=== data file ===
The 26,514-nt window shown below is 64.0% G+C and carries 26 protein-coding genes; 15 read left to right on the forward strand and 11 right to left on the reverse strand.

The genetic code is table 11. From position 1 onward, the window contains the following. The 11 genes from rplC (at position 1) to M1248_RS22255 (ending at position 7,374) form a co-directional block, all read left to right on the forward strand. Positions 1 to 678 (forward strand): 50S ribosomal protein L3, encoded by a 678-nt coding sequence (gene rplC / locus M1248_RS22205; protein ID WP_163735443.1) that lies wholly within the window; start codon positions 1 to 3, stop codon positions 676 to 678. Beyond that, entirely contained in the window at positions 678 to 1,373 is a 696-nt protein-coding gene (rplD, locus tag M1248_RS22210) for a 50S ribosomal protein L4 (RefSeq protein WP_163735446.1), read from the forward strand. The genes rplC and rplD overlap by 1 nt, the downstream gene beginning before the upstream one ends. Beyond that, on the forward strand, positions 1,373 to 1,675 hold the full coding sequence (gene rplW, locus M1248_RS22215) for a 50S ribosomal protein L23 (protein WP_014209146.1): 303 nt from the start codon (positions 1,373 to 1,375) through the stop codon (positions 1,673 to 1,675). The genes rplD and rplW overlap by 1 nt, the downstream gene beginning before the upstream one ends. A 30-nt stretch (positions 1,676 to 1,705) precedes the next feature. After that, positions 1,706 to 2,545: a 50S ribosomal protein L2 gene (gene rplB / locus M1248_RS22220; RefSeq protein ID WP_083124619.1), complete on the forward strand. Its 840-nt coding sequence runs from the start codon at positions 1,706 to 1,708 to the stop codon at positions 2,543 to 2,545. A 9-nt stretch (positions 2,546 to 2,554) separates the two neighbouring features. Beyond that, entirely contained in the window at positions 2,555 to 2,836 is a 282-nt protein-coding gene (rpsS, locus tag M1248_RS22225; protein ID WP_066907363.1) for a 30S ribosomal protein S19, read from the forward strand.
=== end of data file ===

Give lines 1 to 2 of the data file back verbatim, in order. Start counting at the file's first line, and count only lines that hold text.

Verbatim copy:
The 26,514-nt window shown below is 64.0% G+C and carries 26 protein-coding genes; 15 read left to right on the forward strand and 11 right to left on the reverse strand.

The genetic code is table 11. From position 1 onward, the window contains the following. The 11 genes from rplC (at position 1) to M1248_RS22255 (ending at position 7,374) form a co-directional block, all read left to right on the forward strand. Positions 1 to 678 (forward strand): 50S ribosomal protein L3, encoded by a 678-nt coding sequence (gene rplC / locus M1248_RS22205; protein ID WP_163735443.1) that lies wholly within the window; start codon positions 1 to 3, stop codon positions 676 to 678. Beyond that, entirely contained in the window at positions 678 to 1,373 is a 696-nt protein-coding gene (rplD, locus tag M1248_RS22210) for a 50S ribosomal protein L4 (RefSeq protein WP_163735446.1), read from the forward strand. The genes rplC and rplD overlap by 1 nt, the downstream gene beginning before the upstream one ends. Beyond that, on the forward strand, positions 1,373 to 1,675 hold the full coding sequence (gene rplW, locus M1248_RS22215) for a 50S ribosomal protein L23 (protein WP_014209146.1): 303 nt from the start codon (positions 1,373 to 1,375) through the stop codon (positions 1,673 to 1,675). The genes rplD and rplW overlap by 1 nt, the downstream gene beginning before the upstream one ends. A 30-nt stretch (positions 1,676 to 1,705) precedes the next feature. After that, positions 1,706 to 2,545: a 50S ribosomal protein L2 gene (gene rplB / locus M1248_RS22220; RefSeq protein ID WP_083124619.1), complete on the forward strand. Its 840-nt coding sequence runs from the start codon at positions 1,706 to 1,708 to the stop codon at positions 2,543 to 2,545. A 9-nt stretch (positions 2,546 to 2,554) separates the two neighbouring features. Beyond that, entirely contained in the window at positions 2,555 to 2,836 is a 282-nt protein-coding gene (rpsS, locus tag M1248_RS22225; protein ID WP_066907363.1) for a 30S ribosomal protein S19, read from the forward strand.